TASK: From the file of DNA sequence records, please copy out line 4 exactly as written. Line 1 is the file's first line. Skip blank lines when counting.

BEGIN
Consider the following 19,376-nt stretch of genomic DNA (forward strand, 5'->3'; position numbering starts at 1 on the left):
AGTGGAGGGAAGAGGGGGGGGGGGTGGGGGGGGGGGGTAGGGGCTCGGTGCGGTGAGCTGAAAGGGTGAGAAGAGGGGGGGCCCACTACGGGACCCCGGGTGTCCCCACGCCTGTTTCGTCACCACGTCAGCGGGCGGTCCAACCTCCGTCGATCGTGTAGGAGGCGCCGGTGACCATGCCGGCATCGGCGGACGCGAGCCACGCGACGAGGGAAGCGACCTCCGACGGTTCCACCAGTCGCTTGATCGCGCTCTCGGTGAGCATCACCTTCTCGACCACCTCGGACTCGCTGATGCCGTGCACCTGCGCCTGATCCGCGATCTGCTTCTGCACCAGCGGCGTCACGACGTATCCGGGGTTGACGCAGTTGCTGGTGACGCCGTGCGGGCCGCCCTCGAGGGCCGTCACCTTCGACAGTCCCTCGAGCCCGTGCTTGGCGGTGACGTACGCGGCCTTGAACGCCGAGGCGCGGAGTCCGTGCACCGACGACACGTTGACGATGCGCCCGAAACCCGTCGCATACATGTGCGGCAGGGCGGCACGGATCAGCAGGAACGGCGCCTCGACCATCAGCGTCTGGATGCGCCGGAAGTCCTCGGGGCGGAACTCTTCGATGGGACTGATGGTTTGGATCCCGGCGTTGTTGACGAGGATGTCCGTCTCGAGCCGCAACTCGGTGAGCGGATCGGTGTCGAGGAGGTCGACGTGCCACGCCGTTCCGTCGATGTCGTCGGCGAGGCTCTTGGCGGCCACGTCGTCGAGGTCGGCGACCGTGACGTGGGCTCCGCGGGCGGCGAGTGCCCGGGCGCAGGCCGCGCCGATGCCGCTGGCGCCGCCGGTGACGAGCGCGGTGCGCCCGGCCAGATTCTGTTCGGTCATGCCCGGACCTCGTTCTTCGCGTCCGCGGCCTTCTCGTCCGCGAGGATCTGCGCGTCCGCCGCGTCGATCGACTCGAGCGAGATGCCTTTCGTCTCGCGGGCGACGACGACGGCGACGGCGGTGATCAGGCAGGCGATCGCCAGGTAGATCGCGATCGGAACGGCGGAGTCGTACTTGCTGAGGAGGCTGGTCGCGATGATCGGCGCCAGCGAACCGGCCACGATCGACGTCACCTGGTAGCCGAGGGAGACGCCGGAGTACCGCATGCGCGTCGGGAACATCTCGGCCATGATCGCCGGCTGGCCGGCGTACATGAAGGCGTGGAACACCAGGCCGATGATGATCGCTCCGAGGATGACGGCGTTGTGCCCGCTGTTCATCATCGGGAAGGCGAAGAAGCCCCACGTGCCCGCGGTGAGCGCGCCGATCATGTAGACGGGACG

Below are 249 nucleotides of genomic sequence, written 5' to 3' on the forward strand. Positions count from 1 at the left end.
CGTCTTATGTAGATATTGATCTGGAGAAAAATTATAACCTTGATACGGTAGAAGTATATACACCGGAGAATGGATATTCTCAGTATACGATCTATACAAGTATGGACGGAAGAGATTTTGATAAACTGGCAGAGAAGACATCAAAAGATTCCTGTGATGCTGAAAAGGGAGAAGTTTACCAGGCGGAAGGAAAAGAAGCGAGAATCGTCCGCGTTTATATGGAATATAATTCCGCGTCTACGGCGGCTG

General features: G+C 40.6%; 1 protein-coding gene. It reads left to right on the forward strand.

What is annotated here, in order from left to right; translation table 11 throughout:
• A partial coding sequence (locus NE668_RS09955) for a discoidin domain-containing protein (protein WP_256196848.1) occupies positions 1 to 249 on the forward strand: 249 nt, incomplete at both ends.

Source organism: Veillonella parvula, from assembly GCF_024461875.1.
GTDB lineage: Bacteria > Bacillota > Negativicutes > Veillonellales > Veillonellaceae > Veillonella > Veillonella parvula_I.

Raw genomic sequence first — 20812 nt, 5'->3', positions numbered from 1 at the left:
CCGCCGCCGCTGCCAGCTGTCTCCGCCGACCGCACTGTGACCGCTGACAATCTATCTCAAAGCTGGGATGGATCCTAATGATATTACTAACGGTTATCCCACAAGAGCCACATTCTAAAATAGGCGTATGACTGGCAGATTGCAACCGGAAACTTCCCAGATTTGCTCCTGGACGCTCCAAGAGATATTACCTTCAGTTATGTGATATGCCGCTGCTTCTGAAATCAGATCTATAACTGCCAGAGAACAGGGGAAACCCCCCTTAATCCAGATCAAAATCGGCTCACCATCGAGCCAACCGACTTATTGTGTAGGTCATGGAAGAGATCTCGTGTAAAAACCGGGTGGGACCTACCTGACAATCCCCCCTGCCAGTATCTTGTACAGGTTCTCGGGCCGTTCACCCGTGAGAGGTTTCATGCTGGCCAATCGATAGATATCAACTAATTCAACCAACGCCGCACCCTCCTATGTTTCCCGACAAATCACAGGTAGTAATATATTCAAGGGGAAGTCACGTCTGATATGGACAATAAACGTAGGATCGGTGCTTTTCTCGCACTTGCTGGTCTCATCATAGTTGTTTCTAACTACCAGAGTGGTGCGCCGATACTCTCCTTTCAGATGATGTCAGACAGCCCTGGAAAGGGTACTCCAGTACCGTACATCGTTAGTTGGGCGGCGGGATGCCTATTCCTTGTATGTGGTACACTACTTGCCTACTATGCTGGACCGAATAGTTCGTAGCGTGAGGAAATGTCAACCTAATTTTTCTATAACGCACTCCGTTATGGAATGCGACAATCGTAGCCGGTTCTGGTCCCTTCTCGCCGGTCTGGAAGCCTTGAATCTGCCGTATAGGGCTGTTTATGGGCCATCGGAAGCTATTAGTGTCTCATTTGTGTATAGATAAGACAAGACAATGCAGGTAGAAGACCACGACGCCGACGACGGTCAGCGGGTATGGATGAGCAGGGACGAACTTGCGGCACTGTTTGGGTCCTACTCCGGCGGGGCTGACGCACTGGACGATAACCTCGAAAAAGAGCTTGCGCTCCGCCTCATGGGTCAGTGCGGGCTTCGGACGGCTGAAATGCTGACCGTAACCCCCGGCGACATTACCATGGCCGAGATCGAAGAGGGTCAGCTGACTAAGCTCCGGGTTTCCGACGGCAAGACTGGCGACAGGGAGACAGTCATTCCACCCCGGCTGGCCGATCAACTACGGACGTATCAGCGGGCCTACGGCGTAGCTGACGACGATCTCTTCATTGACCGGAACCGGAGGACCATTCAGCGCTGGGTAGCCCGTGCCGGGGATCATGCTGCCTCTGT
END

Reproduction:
CGTCTTATGTAGATATTGATCTGGAGAAAAATTATAACCTTGATACGGTAGAAGTATATACACCGGAGAATGGATATTCTCAGTATACGATCTATACAAGTATGGACGGAAGAGATTTTGATAAACTGGCAGAGAAGACATCAAAAGATTCCTGTGATGCTGAAAAGGGAGAAGTTTACCAGGCGGAAGGAAAAGAAGCGAGAATCGTCCGCGTTTATATGGAATATAATTCCGCGTCTACGGCGGCTG